EDITOR’S NOTE: South King Media Founder/Publisher Scott Schaefer serves on the Board of Directors for the Seattle Southside Chamber of Commerce.

Fear and Audacity in the Southside

By Andrea H. Reay

October has always been a joyful month in our family. We celebrate a few family birthdays and Halloween, go to pumpkin patches and festivals, make Jack-o-lanterns, and go trick or treating. All of that feels out of reach this year as our community continues to grapple with the challenges of a public health crisis, economic uncertainty, and racial injustice. Even the idea of watching scary movies—something that just last year we would look forward to—now seems completely irrelevant. Why would I want to subject myself to more anxiety and manufactured fear when there is enough of that going around when I open my eyes every morning?

The fear is palpable in our community. There is fear of contracting a horrible illness that at best makes you miserable for a week or so and at worst could take your life. There is fear that our robust and active economy will slow to a pace that it can not be driven back to driving speed again and that small businesses—the life-blood of our economy and the soul of our community—will close for good. There is fear that the social injustices will linger in our community, creating even greater division and polarization, and that real change will remain forever just outside our reach as a society. That fear is real, and it is exhausting.

One of the ways I cope with anxiety and practice self-care is by watching movies. I love movies and, above all else, their power to transport you, even for a few hours, to another place and time—something that is a welcome respite these days. One of my favorite movies is The Treasure of the Sierra Madre, a classic 1948 film starring Humphrey Bogart about two guys down on their luck that meet a prospector and decide to try and reverse their fortune by mining for gold. They discover the impossible and strike it rich, but ultimately (spoiler alert) fear, in a sense, leads to the loss of their windfall.

At the end of the film, Humphrey Bogart’s character, Dobbsie, is dead. Tim Holt’s character, Curtin, has been shot twice and Walter Huston’s character, Howard, just watched his last chance to “strike it big” blow away in the desert wind. Howard starts laughing, then Curtin joins in and says, “You know, the worst ain’t so bad when it finally happens. Not half as bad as you figure it will be before it’s happened. I’m no worse off than I was in Tampico. All I’m out is a couple hundred bucks when you come right down to it. Not very much compared to what Dobbsie lost.”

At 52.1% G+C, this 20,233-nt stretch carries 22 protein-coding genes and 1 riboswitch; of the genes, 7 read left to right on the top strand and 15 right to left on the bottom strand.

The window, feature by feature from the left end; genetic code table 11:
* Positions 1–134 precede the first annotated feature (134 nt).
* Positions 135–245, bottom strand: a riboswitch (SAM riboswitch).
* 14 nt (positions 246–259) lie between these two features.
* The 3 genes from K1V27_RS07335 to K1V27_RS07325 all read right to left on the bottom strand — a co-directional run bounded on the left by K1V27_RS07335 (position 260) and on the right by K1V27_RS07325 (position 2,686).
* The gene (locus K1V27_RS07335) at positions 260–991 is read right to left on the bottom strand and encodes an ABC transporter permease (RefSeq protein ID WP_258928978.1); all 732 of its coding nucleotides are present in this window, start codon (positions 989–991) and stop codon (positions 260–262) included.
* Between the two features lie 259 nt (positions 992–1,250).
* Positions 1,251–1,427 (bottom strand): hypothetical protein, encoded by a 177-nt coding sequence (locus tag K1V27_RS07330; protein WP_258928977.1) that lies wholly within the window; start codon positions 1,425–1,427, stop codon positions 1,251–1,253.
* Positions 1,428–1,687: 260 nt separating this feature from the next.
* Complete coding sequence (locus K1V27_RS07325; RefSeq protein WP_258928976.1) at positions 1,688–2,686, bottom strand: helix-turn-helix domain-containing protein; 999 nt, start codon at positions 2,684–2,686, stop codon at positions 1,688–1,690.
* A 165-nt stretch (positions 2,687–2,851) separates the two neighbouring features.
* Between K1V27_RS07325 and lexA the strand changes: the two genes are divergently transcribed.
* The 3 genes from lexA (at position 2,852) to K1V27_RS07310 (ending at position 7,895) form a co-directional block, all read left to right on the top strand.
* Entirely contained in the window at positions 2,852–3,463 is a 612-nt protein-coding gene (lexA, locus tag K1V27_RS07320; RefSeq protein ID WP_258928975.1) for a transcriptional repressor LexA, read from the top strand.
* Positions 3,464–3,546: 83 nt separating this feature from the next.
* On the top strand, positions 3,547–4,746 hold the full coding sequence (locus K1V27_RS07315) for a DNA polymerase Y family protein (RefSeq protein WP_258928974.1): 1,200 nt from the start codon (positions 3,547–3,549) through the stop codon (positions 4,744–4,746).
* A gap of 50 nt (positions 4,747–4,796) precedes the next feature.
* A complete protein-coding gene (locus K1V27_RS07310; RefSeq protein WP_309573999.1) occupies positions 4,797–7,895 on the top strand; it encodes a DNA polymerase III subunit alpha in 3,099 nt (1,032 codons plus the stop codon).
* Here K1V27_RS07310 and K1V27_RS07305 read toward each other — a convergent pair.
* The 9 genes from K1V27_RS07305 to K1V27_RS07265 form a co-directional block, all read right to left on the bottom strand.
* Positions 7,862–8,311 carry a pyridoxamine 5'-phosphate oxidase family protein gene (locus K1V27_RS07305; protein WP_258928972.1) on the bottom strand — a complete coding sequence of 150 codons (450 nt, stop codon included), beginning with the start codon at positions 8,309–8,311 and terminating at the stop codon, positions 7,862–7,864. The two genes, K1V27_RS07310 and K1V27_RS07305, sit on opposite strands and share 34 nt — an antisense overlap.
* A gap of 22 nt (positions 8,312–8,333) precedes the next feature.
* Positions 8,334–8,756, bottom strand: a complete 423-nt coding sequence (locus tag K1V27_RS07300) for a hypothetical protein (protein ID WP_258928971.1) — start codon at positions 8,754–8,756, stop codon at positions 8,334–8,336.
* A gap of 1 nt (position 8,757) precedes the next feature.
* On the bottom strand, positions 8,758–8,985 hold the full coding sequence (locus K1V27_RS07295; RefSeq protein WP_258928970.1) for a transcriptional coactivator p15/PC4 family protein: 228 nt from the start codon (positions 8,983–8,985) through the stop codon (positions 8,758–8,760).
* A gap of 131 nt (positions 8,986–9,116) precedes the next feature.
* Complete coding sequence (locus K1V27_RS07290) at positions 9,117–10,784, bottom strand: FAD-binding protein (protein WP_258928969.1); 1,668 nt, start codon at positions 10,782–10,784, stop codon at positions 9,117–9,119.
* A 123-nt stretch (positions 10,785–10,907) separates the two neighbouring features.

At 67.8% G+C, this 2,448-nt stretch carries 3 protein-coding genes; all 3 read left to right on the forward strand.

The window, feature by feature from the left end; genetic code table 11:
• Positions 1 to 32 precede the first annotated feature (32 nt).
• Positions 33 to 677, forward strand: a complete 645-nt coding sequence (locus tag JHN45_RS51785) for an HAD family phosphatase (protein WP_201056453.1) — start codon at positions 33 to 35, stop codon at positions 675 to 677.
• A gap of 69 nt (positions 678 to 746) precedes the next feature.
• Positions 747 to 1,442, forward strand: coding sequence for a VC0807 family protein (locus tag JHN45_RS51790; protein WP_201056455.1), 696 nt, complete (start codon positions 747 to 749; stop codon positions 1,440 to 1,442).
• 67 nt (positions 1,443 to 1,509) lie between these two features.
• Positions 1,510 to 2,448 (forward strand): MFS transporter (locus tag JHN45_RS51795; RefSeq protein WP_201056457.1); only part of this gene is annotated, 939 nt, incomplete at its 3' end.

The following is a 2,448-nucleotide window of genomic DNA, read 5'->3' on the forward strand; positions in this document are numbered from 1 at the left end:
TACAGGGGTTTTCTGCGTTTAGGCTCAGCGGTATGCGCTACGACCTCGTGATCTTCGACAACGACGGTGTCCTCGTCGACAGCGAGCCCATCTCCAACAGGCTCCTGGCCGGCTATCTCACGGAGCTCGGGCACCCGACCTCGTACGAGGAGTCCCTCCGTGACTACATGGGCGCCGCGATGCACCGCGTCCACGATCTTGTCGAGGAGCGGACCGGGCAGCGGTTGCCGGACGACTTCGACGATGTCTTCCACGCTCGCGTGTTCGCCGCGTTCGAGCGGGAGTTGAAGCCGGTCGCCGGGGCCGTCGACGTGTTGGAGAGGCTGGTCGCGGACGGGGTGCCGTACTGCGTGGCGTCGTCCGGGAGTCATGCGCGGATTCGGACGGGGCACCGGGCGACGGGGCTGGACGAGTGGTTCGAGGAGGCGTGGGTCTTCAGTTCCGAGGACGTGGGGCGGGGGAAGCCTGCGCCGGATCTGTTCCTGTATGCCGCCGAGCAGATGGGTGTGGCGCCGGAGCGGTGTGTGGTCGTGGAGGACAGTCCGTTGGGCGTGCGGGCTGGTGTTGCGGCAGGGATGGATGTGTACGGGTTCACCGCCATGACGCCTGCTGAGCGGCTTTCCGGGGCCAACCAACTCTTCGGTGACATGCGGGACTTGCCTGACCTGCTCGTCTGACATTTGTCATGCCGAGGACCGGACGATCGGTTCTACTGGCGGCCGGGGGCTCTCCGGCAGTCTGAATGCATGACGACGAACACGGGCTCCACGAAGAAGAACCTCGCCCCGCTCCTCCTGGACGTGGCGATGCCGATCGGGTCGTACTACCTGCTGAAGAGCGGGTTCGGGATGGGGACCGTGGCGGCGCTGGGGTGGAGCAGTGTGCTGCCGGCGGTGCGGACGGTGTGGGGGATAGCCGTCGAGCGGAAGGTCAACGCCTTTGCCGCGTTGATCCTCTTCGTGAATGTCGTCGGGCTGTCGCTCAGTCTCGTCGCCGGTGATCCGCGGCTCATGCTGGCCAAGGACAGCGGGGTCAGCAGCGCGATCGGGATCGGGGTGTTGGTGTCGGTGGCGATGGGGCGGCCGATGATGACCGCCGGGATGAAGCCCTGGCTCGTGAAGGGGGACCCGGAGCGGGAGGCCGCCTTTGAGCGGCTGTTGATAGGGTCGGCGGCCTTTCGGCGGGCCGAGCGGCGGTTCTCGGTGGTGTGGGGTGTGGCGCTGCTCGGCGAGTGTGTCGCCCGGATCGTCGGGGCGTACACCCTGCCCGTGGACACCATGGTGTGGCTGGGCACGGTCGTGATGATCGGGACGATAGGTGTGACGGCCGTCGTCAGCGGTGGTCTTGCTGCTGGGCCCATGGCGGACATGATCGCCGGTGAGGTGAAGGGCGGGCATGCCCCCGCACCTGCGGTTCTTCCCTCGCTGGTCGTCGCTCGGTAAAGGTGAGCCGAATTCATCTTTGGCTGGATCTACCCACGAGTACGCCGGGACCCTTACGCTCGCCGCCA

Fear is the unseen but omnipresent character in the film and, of course, in our lives—especially now. The important lesson is to not let ourselves be carried away by fear and the anxiety of imagining what “the worst” that could be. Rather than letting our fears lead us into our darkest selves after the worst does happen, we can overcome fear and hopefully find a way to continue to move forward. That audacity of the human spirit to hope, to persevere despite adversity, is our greatest strength.

Our organization will celebrate that audacity of our community to persevere on November 4th at our Business Awards Celebration. Yes, the awards are different this year. But, perhaps now, more than ever, it is important to recognize those organizations, individuals, and initiatives in our community that have stared down fear with hope and risen up to serve with courage. You can find more information about the awards and nominees on our website: www.seattlesouthsidechamber.com/business-awards

We hope you will join us and continue to walk with us as we work to support our community through this and every challenge and that you too are able to push past your fear, discover your own audacious spirit, and live courageously.

This article was written by Andrea H. Reay, President/CEO of Seattle Southside Chamber of Commerce, “A voice for business, a leader in the community.” Seattle Southside Chamber has served the communities of Burien, Des Moines, Normandy Park, SeaTac, and Tukwila since 1988.

For more information about the Chamber, including a full list of member benefits and resources, please visit their website at www.SeattleSouthsideChamber.com.